Dans notre article publié dans Mortality récemment, nous discutons le processus complexe de traduire et interpréter le ‘chagrin’ et les émotions dans des contextes multiculturels et interculturels. Nos expériences d’une recherche qualitative menée en milieu urbain au Sénégal, Afrique de l’Ouest, démontrent l’importance d’impliquer les interprètes et les chercheurs sur le terrain dans tout le processus de recherche. Cela nous a permis d’avoir une connaissance approfondie des nuances culturelles des langues autochtones et de comprendre comment celles-ci sont traduites et potentiellement reformulées dans le processus.
Ruth Evans’ Methods in Motion blogpost shows how an approach of ‘uncomfortable reflexivity’ can help to reveal the work of emotions in cross-cultural research. Thanks to the Centre for Citizenship, Identities and Governance, The Open University, for publishing this edited version of our original blogpost.
Doing research on ‘sensitive topics’, such as death and bereavement, can raise particular challenges for qualitative and cross-cultural researchers. This is often due to the deep emotions which may be evoked among both participants and researchers, and the ways that emotions are culturally produced. Our new blogpost reflects on the methodological complexities of producing ’emotionally-sensed knowledge’ about death and bereavement in our qualitative research in urban Senegal. It summarises the key messages from our article published in the International Journal of Social Research Methodology.
Ruth and Fatou are currently doing feedback and dissemination workshops with young people and adults in Dakar and Kaolack. The workshops have been very useful in understanding more about the cultural significance of key phrases like ‘C’est dur’ and feeling ‘alone’ often used by participants when they talked about the emotional aspects of their relative’s death. Ranking exercises have also highlighted key policy and practice priorities which will be discussed further with government, NGO representatives and religious and local leaders in seminars in Dakar and Kaolack.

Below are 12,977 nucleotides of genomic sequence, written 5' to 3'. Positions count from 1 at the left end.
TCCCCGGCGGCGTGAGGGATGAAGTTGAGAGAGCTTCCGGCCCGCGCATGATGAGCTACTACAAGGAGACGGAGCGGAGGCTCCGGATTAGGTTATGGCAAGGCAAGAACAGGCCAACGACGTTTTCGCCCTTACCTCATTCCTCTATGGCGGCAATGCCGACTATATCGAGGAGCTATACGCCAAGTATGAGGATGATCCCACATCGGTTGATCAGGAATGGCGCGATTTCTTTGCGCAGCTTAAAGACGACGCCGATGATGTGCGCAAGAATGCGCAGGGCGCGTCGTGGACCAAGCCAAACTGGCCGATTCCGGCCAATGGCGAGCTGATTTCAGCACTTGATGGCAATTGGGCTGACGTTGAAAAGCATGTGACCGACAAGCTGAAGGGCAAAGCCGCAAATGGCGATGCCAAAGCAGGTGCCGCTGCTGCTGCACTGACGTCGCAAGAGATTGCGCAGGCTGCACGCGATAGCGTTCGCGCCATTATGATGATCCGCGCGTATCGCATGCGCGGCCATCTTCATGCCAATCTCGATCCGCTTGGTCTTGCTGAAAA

Ruth recently presented a paper based on our findings entitled, Young people’s responses to the death of a relative: a vital conjuncture that complicates pathways out of ‘waithood’? at a panel session on ‘Pathways out of waithood: engaging with a repertoire of strategies’, convened by Jørgen Carling (Peace Research Institute Oslo) at the European Conference of African Studies in Paris. It was great to discuss our findings with other researchers working on youth in diverse contexts in Africa (see here for more details). Fatou also joined Ruth, Sophie and Jane in Paris for discussions about our analyses and also presented a well received paper on street children in Senegal at the conference.
Ruth recently presented a paper, ‘”Your tears are like pouring hot water on the body”: exploring religious and cultural influences on responses to death in urban Senegal’ in the Geographies of Faith, Spirituality and Religion session (organised by Claire Dwyer, Ruth Judge and Elizabeth Olsen) at the 5th International and Interdisciplinary Conference on Emotional Geographies. The paper focused on tears and the expression of emotions in responses to death in the family in urban Senegal, based on our preliminary findings. We also sought to interrogate our cultural assumptions about religious and cultural norms surrounding mourning and the expression of grief. We found it helpful to analyse our findings through the framings of emotional geographies and geographies of religion and received thoughtful questions and comments from colleagues.
We are continuing with our analyses of the interview transcripts, writing summaries of each family and coding the transcripts with Nvivo. Our recent UK Advisory Group discussions were very valuable in helping us identify how our research can best contribute to current debates in death studies, youth in the global South, emotional geographies and geographies of religion. We’ll be developing conference papers on these themes in the coming weeks!
Ruth recently wrote about her experiences of fieldwork for the SAGES Advice blog: Fieldwork, Gender and Careers: ‘In my experience, fieldwork is one of the most rewarding parts of the research process. My qualitative fieldwork with young people and families in Tanzania, Uganda, Senegal and Ghana as well as in the UK has enabled me to develop a deeper understanding of the dynamics and diversity of family life and the importance of reciprocity in caring relations and community support networks. I feel privileged to have been able to listen to people’s life stories, even if only for the duration of an in-depth interview….’